The bus pulls to the side as it approaches a commuter waiting on a bus stop, tapping his feet impatiently. Once the passenger is on board, Doris Trapani switches on the indicator to pull out and while, she waits as a string of cars zoom by without any sign of abating, it starts hailing.

Sitting behind her, instructor Dennis Desira monitors her alertness, increasing the flow of cars and changing the weather conditions at the touch of a button. He can do it thanks to a €250,000 simulator, the only one of its sort in Malta.

The equipment is the latest addition to Malta Public Transport’s training facilities for its 1,000 drivers in a bid to keep raising safety standards.

The simulator is a replica of the bus driver’s cabin, with the seat even offering a sensation of the real thing.

Just like on a bus, there is a button to tilt the vehicle for wheelchair users and the elderly and another one to open separate doors to allow passengers to board or alight. Once the passengers get on the bus, the driver can follow their movement from the rear-view mirror to make sure they take a seat before driving on.

Sitting in the €250,000-bus simulator driver’s cabin, Doris Trapani waits for passengers to board the bus.Sitting in the €250,000-bus simulator driver’s cabin, Doris Trapani waits for passengers to board the bus.

The simulator will never replace training on the road; however, the instructor can force the driver to deal with sudden dangerous situations without endangering anyone’s life. The instructor can make oncoming traffic drive faster or allow vehicles to go through crossroads without stopping. Collision with the bus can also be simulated. The fuel gauge can be made to fast approach the empty sign, commuters can be placed right in front of the bus and tyres can also be punctured. The aim always is to ensure the driver is fully focused.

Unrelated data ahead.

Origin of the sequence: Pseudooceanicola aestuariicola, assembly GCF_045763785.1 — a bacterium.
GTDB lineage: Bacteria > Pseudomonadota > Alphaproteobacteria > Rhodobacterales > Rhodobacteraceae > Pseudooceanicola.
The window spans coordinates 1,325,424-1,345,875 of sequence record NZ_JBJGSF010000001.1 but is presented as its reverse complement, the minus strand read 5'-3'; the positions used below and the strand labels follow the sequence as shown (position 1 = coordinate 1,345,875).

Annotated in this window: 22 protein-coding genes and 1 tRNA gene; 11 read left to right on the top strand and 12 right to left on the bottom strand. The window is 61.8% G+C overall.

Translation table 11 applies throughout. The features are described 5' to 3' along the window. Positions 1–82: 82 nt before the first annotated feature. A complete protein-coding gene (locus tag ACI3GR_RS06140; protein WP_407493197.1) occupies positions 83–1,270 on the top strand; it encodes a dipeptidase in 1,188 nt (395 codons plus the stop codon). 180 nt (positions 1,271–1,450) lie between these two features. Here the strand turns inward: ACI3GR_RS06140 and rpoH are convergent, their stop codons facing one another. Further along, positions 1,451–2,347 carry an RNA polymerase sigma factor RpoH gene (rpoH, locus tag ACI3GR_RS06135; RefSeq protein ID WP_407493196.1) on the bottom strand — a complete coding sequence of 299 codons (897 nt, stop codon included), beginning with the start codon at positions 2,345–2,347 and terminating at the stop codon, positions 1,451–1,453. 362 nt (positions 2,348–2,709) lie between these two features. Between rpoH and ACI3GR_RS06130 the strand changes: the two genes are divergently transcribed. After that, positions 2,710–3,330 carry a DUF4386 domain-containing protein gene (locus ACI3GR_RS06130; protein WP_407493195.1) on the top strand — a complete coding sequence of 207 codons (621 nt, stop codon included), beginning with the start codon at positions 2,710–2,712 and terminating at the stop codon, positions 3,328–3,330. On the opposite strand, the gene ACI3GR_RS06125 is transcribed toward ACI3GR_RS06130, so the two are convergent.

In a couple of months’ time, the landscape driver’s view on the monitors will be changed to simulate Maltese roads, including local signage. That will give Mr Desira the opportunity to test a driver’s diligence on, say, narrow Siġġiewi roads. He can also test whether the driver would wear out the brakes on the Mellieħa route in the middle of summer when buses are loaded with passengers.

Use of the simulator is over and above the regular six-week training all MPT drivers receive.

Malta Public Transport instructor Dennis Desira explaining the dashboard to driver Doris Trapani before a simulation test drive. Photos: Mark Zammit CordinaMalta Public Transport instructor Dennis Desira explaining the dashboard to driver Doris Trapani before a simulation test drive. Photos: Mark Zammit Cordina

The simulator is not meant to replace the conventional on-the-road training but to complement it and assess the drivers’ skills, general manager Konrad Pulè told this newspaper, noting that such equipment had been tried and tested in other companies within the Autobuses de León group.

“As a company, we have a big responsibility to shoulder when it comes to ensuring safety on the road. Our drivers spend most of their time on buses and we felt the need to continue investing in their training,” he added.

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